The Government of Jordan has taken an unprecedented step amongst refugee hosting countries by employing an ambitious approach to respond to the protracted refugee crisis. This journey had its beginnings in London in February 2016 during the “Supporting Syria and the Region” conference, where the Government of Jordan announced the Jordan Compact, a courageous shift in direction. With economic growth, trade and stability at its heart, the Compact called for investments in Jordan that would create jobs and economic opportunities, promote better trade conditions and support programmes that link humanitarian action to development, thus benefitting Jordanians and refugees alike. As noted in the Compact, “Cumulatively these measures could in the coming years provide about 200,000 job opportunities for Syrian refugees while they remain in the country, contributing to the Jordanian economy without competing with Jordanians for jobs.” Following the conference, the Government undertook the necessary administrative changes to allow Syrian refugees to have work permits: the Ministry of Labour (MoL) began issuing one year renewable work permits in certain occupations open to non-Jordanians, while many administrative requirements were eased.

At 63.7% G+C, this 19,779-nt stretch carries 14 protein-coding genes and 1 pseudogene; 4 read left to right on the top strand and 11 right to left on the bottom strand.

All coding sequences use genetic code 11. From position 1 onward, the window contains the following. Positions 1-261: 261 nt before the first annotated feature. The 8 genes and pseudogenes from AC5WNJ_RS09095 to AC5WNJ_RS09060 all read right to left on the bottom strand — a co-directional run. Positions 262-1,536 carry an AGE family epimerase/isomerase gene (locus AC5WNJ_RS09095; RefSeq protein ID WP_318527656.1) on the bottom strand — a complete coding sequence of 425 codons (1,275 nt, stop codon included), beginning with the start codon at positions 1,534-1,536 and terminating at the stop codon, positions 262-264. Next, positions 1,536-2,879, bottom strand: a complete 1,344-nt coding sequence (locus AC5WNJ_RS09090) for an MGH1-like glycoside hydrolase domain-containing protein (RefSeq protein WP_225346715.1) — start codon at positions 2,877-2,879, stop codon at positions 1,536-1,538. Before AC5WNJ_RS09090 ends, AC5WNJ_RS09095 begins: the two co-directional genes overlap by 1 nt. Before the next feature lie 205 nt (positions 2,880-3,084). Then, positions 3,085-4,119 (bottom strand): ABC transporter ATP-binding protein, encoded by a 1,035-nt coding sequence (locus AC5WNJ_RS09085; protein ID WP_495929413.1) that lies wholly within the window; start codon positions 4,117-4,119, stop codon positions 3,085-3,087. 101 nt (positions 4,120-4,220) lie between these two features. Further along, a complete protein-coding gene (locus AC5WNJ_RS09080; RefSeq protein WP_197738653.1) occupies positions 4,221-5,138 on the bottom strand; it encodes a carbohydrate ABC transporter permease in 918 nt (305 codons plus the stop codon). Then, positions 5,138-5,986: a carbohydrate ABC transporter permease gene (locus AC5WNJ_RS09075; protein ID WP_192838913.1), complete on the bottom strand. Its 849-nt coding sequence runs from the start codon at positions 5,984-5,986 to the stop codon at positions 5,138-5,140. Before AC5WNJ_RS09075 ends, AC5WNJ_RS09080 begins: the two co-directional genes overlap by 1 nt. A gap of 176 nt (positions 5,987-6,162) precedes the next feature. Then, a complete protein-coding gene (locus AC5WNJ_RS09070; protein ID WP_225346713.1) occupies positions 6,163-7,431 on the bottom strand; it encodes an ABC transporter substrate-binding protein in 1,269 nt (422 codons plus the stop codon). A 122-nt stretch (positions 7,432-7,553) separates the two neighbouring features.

Employment projects and research began in early 2016 as the livelihoods sector developed, and more agencies and NGOs started to make plans and think strategically on how to support the Compact. UNHCR tested the work permit system with a pilot project in the garment sector in collaboration with Better Work Jordan/International Labour Organisation (ILO). Key lessons were learnt on the importance of gender, cultural attitudes towards the sector, childcare and need for transportation to reach the workplace. UNHCR, together with other partners, continues to encourage women’s participation in the labour market, while also promoting access to economic opportunities in areas refugee women have better skills and greater interest in.